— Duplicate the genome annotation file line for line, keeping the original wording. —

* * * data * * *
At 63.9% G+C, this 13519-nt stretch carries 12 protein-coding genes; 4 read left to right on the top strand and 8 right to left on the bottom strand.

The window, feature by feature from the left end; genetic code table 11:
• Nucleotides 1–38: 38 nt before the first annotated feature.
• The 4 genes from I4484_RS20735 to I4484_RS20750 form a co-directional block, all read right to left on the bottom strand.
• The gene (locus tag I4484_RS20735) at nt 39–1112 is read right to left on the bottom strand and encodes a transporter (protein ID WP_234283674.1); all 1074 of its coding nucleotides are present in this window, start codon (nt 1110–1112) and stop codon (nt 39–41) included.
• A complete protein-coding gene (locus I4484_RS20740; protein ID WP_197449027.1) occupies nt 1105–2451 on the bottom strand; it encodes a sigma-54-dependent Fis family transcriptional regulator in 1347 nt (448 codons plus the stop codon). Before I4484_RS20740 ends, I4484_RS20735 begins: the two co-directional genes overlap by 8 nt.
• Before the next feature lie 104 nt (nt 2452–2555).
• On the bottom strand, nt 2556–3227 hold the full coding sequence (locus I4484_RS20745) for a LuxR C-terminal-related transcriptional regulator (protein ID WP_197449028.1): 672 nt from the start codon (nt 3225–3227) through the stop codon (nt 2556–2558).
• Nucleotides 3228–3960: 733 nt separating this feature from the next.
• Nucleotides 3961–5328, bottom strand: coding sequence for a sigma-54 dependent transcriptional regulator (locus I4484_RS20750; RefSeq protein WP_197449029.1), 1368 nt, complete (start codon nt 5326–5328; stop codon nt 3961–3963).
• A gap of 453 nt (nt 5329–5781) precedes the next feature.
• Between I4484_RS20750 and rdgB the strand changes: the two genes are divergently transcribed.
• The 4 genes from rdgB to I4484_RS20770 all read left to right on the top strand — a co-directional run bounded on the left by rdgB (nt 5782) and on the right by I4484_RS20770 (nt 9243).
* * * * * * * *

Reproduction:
At 63.9% G+C, this 13519-nt stretch carries 12 protein-coding genes; 4 read left to right on the top strand and 8 right to left on the bottom strand.

The window, feature by feature from the left end; genetic code table 11:
• Nucleotides 1–38: 38 nt before the first annotated feature.
• The 4 genes from I4484_RS20735 to I4484_RS20750 form a co-directional block, all read right to left on the bottom strand.
• The gene (locus tag I4484_RS20735) at nt 39–1112 is read right to left on the bottom strand and encodes a transporter (protein ID WP_234283674.1); all 1074 of its coding nucleotides are present in this window, start codon (nt 1110–1112) and stop codon (nt 39–41) included.
• A complete protein-coding gene (locus I4484_RS20740; protein ID WP_197449027.1) occupies nt 1105–2451 on the bottom strand; it encodes a sigma-54-dependent Fis family transcriptional regulator in 1347 nt (448 codons plus the stop codon). Before I4484_RS20740 ends, I4484_RS20735 begins: the two co-directional genes overlap by 8 nt.
• Before the next feature lie 104 nt (nt 2452–2555).
• On the bottom strand, nt 2556–3227 hold the full coding sequence (locus I4484_RS20745) for a LuxR C-terminal-related transcriptional regulator (protein ID WP_197449028.1): 672 nt from the start codon (nt 3225–3227) through the stop codon (nt 2556–2558).
• Nucleotides 3228–3960: 733 nt separating this feature from the next.
• Nucleotides 3961–5328, bottom strand: coding sequence for a sigma-54 dependent transcriptional regulator (locus I4484_RS20750; RefSeq protein WP_197449029.1), 1368 nt, complete (start codon nt 5326–5328; stop codon nt 3961–3963).
• A gap of 453 nt (nt 5329–5781) precedes the next feature.
• Between I4484_RS20750 and rdgB the strand changes: the two genes are divergently transcribed.
• The 4 genes from rdgB to I4484_RS20770 all read left to right on the top strand — a co-directional run bounded on the left by rdgB (nt 5782) and on the right by I4484_RS20770 (nt 9243).